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Ceramide contributes to pathogenesis and may be targeted for therapy in VCP inclusion body myopathy.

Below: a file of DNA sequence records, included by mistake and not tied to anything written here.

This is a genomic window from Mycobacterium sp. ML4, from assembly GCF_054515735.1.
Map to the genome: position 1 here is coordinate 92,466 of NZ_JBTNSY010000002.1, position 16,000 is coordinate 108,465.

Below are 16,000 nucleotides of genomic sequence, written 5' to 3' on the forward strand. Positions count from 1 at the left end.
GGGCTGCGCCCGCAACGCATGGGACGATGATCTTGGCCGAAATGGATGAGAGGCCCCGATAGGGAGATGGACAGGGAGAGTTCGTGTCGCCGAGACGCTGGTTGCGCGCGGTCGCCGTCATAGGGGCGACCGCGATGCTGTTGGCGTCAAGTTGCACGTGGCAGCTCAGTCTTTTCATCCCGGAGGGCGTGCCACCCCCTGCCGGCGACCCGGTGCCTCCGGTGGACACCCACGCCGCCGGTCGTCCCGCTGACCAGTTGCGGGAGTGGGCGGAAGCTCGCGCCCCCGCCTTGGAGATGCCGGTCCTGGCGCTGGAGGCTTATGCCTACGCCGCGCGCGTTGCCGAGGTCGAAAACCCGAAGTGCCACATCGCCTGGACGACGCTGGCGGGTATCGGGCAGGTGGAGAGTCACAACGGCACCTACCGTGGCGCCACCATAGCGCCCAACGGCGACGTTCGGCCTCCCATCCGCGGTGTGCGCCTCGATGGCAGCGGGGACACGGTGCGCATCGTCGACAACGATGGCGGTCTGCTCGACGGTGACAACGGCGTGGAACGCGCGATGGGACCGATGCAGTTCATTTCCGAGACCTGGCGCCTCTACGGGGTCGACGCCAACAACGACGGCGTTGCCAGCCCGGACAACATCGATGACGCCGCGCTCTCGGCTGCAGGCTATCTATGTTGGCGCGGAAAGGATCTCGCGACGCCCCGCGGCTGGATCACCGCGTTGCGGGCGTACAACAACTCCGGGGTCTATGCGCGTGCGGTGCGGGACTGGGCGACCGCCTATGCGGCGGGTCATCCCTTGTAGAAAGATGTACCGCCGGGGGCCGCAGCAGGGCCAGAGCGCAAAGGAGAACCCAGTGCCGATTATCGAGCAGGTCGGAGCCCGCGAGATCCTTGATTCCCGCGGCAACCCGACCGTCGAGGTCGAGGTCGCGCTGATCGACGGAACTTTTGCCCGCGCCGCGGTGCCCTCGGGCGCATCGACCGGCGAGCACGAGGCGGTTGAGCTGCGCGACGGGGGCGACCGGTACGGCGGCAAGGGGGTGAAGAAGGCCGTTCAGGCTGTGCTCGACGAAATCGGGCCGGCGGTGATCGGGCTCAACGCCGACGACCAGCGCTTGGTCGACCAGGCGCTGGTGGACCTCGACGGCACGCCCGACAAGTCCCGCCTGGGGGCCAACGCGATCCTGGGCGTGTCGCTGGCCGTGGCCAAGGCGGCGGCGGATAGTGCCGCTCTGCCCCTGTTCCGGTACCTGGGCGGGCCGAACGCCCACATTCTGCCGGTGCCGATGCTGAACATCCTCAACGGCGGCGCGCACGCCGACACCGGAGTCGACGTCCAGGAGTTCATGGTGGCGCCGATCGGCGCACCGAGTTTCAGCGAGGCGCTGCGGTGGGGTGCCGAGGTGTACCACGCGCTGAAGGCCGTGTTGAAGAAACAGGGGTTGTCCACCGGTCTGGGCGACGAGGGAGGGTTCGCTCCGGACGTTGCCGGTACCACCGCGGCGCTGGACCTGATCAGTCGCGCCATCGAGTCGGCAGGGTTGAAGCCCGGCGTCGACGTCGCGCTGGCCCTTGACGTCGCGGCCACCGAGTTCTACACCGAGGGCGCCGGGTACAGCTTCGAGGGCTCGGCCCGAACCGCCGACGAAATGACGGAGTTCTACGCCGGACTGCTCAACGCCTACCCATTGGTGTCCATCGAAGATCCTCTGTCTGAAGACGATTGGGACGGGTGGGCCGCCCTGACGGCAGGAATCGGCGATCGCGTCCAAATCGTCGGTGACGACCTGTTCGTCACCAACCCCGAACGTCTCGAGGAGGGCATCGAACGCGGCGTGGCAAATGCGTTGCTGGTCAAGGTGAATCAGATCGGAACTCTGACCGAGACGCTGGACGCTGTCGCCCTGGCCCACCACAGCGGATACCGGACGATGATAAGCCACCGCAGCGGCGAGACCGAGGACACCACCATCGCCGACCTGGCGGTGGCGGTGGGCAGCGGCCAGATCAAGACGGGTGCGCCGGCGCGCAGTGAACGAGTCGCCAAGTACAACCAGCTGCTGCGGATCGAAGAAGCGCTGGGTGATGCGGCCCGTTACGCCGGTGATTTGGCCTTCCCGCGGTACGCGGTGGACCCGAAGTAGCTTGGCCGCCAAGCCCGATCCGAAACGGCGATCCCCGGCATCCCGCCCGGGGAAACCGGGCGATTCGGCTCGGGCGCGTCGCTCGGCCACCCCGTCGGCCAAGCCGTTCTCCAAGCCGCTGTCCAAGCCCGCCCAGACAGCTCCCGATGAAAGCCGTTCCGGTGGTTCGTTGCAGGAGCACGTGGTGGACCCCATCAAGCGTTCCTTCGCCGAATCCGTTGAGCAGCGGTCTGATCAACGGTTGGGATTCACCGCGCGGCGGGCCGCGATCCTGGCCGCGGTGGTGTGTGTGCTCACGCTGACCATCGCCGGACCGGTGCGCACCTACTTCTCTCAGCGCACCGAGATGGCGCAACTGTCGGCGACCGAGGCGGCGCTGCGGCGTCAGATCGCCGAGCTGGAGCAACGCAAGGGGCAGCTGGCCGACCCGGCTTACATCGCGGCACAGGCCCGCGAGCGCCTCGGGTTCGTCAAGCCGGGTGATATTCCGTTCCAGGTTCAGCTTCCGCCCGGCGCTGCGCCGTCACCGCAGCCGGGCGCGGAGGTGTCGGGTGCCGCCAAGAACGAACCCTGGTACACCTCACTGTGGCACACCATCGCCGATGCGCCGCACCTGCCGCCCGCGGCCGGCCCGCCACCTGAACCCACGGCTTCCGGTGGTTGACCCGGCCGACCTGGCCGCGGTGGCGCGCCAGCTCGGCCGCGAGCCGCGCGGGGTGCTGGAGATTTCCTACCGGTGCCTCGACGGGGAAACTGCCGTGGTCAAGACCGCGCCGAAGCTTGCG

Knock-in homozygote VCPR155H/R155H mutant mice are a lethal model of valosin-containing protein (VCP)-associated inclusion body myopathy associated with Paget disease of bone, frontotemporal dementia and amyotrophic lateral sclerosis. Ceramide (d18:1/16:0) levels are elevated in skeletal muscle of the mutant mice, compared to wild-type controls. Moreover, exposure to a lipid-enriched diet reverses lethality, improves myopathy and normalizes ceramide levels in these mutant mice, suggesting that dysfunctions in lipid-derived signaling are critical to disease pathogenesis. Here, we investigated the potential role of ceramide in VCP disease using pharmacological agents that manipulate the ceramide levels in myoblast cultures from VCP mutant mice and VCP patients. Myoblasts from wild-type, VCPR155H/+ and VCPR155H/R155H mice, as well as patient-induced pluripotent stem cells (iPSCs), were treated with an inhibitor of ceramide degradation to increase ceramide via acid ceramidase (ARN082) for proof of principle. Three chemically distinct inhibitors of ceramide biosynthesis via serine palmitoyl-CoA transferase (L-cycloserine, myriocin or ARN14494) were used as a therapeutic strategy to reduce ceramide in myoblasts. Acid ceramidase inhibitor, ARN082, elevated cellular ceramide levels and concomitantly enhanced pathology. Conversely, inhibitors of ceramide biosynthesis L-cycloserine, myriocin and ARN14494 reduced ceramide production. The results point to ceramide-mediated signaling as a key contributor to pathogenesis in VCP disease and suggest that manipulating this pathway by blocking ceramide biosynthesis might exert beneficial effects in patients with this condition. The ceramide pathway appears to be critical in VCP pathogenesis, and small-molecule inhibitors of ceramide biosynthesis might provide therapeutic benefits in VCP and related neurodegenerative diseases.

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